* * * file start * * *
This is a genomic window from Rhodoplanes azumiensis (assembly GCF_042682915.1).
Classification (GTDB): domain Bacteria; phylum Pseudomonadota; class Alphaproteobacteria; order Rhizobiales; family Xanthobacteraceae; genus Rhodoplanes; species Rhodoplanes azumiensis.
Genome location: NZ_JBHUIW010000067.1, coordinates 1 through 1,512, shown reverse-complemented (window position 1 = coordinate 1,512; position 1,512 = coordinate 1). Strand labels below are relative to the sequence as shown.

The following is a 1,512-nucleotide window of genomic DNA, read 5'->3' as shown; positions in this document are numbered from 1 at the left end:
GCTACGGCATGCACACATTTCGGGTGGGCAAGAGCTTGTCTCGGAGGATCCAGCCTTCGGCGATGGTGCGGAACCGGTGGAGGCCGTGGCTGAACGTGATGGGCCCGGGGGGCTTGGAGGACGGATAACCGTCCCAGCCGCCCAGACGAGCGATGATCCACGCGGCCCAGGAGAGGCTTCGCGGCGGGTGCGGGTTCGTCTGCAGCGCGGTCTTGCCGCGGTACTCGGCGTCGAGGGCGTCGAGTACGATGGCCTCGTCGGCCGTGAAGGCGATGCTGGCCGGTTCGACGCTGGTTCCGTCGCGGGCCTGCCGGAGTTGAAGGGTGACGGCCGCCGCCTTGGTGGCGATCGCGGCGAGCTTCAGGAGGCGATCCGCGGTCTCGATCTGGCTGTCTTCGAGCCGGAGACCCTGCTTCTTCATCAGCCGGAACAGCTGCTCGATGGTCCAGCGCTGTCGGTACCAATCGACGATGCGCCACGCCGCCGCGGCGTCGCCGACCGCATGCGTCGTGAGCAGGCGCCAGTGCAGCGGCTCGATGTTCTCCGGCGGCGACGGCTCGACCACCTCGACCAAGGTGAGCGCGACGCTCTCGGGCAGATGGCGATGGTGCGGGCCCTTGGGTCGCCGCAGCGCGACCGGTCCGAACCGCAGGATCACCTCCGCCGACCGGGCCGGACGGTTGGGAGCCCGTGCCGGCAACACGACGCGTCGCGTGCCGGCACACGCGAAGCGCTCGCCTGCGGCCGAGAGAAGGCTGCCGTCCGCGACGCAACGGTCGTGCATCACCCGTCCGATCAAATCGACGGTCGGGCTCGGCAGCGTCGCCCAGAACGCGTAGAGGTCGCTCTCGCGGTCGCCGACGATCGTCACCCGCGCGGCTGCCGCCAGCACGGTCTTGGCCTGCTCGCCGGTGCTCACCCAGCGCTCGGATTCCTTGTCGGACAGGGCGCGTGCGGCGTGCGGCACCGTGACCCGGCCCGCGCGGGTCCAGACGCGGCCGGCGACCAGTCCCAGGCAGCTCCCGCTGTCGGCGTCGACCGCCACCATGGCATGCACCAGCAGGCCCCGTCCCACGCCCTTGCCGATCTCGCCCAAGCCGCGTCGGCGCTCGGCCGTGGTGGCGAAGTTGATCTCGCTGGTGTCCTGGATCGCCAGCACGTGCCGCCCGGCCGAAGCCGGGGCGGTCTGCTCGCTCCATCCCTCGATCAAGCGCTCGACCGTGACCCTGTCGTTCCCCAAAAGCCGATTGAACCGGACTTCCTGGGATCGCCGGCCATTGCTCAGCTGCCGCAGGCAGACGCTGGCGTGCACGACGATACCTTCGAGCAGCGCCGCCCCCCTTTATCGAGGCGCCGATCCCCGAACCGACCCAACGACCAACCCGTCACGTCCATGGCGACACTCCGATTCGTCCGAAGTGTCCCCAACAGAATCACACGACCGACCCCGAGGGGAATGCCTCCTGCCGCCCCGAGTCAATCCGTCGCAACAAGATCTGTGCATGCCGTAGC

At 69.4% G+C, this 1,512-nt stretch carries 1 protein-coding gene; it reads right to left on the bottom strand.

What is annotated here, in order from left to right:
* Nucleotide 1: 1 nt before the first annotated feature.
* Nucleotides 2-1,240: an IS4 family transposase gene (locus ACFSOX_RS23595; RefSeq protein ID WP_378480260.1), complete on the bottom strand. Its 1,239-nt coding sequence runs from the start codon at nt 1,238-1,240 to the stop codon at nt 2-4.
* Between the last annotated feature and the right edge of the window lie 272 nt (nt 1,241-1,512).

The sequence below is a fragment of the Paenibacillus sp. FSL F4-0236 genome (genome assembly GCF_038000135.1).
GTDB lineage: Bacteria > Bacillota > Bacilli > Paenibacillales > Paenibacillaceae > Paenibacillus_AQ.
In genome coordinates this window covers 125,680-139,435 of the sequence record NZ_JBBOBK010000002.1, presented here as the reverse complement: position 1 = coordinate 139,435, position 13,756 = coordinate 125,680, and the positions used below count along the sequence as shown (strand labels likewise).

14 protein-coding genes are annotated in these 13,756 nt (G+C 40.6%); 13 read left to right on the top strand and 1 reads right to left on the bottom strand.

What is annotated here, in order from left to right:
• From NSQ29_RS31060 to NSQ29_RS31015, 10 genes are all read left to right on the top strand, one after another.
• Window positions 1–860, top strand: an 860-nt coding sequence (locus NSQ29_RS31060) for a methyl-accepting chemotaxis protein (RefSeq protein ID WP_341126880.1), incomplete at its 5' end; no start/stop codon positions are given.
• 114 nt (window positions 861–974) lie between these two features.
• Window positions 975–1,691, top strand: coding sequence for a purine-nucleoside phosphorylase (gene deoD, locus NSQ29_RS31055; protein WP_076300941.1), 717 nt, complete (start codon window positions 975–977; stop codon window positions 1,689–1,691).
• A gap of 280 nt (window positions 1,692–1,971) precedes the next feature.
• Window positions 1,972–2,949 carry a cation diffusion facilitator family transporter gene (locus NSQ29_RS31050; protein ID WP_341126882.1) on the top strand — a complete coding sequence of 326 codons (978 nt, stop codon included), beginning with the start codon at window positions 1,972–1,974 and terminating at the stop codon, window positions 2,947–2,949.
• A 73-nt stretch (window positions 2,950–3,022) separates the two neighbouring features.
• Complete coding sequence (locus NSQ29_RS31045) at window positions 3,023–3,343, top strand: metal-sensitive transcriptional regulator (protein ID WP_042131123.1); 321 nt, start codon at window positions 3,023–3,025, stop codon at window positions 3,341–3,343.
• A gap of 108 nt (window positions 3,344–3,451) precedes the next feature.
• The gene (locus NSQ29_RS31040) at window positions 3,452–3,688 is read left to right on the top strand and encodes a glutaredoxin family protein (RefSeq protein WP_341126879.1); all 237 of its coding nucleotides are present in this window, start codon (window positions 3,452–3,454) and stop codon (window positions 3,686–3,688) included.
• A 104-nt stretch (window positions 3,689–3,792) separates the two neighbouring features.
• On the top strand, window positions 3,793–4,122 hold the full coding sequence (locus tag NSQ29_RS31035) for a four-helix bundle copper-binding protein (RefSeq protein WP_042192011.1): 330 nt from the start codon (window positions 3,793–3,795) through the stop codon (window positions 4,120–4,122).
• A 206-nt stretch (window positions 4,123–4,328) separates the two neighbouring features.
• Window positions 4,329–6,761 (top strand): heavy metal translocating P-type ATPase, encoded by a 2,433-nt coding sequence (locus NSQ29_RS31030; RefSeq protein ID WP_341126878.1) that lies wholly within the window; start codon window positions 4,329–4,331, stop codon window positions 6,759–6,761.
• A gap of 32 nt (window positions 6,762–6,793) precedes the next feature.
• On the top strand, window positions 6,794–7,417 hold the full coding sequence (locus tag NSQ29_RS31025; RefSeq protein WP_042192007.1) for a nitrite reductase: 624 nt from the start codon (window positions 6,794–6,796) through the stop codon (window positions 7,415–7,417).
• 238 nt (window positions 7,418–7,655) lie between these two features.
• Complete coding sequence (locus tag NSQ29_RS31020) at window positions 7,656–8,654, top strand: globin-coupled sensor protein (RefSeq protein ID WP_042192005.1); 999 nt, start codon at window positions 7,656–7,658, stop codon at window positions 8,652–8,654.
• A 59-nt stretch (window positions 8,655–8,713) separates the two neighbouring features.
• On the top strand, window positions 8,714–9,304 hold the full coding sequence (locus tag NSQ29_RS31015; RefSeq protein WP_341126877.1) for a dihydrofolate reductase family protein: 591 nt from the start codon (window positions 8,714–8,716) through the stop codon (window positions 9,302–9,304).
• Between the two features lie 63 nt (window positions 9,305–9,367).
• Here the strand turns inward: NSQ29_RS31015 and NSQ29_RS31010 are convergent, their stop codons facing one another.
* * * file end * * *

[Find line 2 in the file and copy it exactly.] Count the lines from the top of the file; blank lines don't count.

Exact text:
Classification (GTDB): domain Bacteria; phylum Pseudomonadota; class Alphaproteobacteria; order Rhizobiales; family Xanthobacteraceae; genus Rhodoplanes; species Rhodoplanes azumiensis.